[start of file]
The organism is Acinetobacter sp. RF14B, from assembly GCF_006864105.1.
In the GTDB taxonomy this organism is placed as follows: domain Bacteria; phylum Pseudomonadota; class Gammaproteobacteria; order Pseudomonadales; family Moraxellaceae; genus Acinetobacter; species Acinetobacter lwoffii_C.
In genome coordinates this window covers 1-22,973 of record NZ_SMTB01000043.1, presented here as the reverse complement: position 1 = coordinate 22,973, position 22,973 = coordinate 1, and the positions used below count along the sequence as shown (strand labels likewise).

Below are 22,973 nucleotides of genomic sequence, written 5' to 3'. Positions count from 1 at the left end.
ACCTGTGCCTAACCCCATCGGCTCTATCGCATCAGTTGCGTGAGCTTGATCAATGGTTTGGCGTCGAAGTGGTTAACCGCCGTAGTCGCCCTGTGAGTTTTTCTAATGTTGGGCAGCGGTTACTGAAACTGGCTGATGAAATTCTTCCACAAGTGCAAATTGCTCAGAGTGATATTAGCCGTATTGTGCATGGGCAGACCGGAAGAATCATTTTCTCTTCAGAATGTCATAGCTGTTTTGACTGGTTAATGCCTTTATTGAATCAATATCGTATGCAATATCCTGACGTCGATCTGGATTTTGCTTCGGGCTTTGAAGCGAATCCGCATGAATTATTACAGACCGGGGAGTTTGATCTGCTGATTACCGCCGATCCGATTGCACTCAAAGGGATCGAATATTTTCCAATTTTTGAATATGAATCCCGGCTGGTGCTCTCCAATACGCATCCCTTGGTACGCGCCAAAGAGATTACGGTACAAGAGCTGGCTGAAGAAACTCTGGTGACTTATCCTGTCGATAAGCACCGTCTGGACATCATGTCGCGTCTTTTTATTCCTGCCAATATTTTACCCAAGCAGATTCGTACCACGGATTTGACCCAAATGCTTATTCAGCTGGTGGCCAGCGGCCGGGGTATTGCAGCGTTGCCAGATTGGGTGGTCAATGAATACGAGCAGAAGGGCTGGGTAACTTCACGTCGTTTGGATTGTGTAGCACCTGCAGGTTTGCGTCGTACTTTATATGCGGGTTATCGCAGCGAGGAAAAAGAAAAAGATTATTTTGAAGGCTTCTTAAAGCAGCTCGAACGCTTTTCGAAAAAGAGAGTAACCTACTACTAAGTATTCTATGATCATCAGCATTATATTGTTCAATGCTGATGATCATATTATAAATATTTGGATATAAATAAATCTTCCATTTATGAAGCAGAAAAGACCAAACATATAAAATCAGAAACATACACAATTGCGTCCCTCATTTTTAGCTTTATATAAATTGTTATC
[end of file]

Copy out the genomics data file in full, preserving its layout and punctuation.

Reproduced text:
The organism is Acinetobacter sp. RF14B, from assembly GCF_006864105.1.
In the GTDB taxonomy this organism is placed as follows: domain Bacteria; phylum Pseudomonadota; class Gammaproteobacteria; order Pseudomonadales; family Moraxellaceae; genus Acinetobacter; species Acinetobacter lwoffii_C.
In genome coordinates this window covers 1-22,973 of record NZ_SMTB01000043.1, presented here as the reverse complement: position 1 = coordinate 22,973, position 22,973 = coordinate 1, and the positions used below count along the sequence as shown (strand labels likewise).

Below are 22,973 nucleotides of genomic sequence, written 5' to 3'. Positions count from 1 at the left end.
ACCTGTGCCTAACCCCATCGGCTCTATCGCATCAGTTGCGTGAGCTTGATCAATGGTTTGGCGTCGAAGTGGTTAACCGCCGTAGTCGCCCTGTGAGTTTTTCTAATGTTGGGCAGCGGTTACTGAAACTGGCTGATGAAATTCTTCCACAAGTGCAAATTGCTCAGAGTGATATTAGCCGTATTGTGCATGGGCAGACCGGAAGAATCATTTTCTCTTCAGAATGTCATAGCTGTTTTGACTGGTTAATGCCTTTATTGAATCAATATCGTATGCAATATCCTGACGTCGATCTGGATTTTGCTTCGGGCTTTGAAGCGAATCCGCATGAATTATTACAGACCGGGGAGTTTGATCTGCTGATTACCGCCGATCCGATTGCACTCAAAGGGATCGAATATTTTCCAATTTTTGAATATGAATCCCGGCTGGTGCTCTCCAATACGCATCCCTTGGTACGCGCCAAAGAGATTACGGTACAAGAGCTGGCTGAAGAAACTCTGGTGACTTATCCTGTCGATAAGCACCGTCTGGACATCATGTCGCGTCTTTTTATTCCTGCCAATATTTTACCCAAGCAGATTCGTACCACGGATTTGACCCAAATGCTTATTCAGCTGGTGGCCAGCGGCCGGGGTATTGCAGCGTTGCCAGATTGGGTGGTCAATGAATACGAGCAGAAGGGCTGGGTAACTTCACGTCGTTTGGATTGTGTAGCACCTGCAGGTTTGCGTCGTACTTTATATGCGGGTTATCGCAGCGAGGAAAAAGAAAAAGATTATTTTGAAGGCTTCTTAAAGCAGCTCGAACGCTTTTCGAAAAAGAGAGTAACCTACTACTAAGTATTCTATGATCATCAGCATTATATTGTTCAATGCTGATGATCATATTATAAATATTTGGATATAAATAAATCTTCCATTTATGAAGCAGAAAAGACCAAACATATAAAATCAGAAACATACACAATTGCGTCCCTCATTTTTAGCTTTATATAAATTGTTATC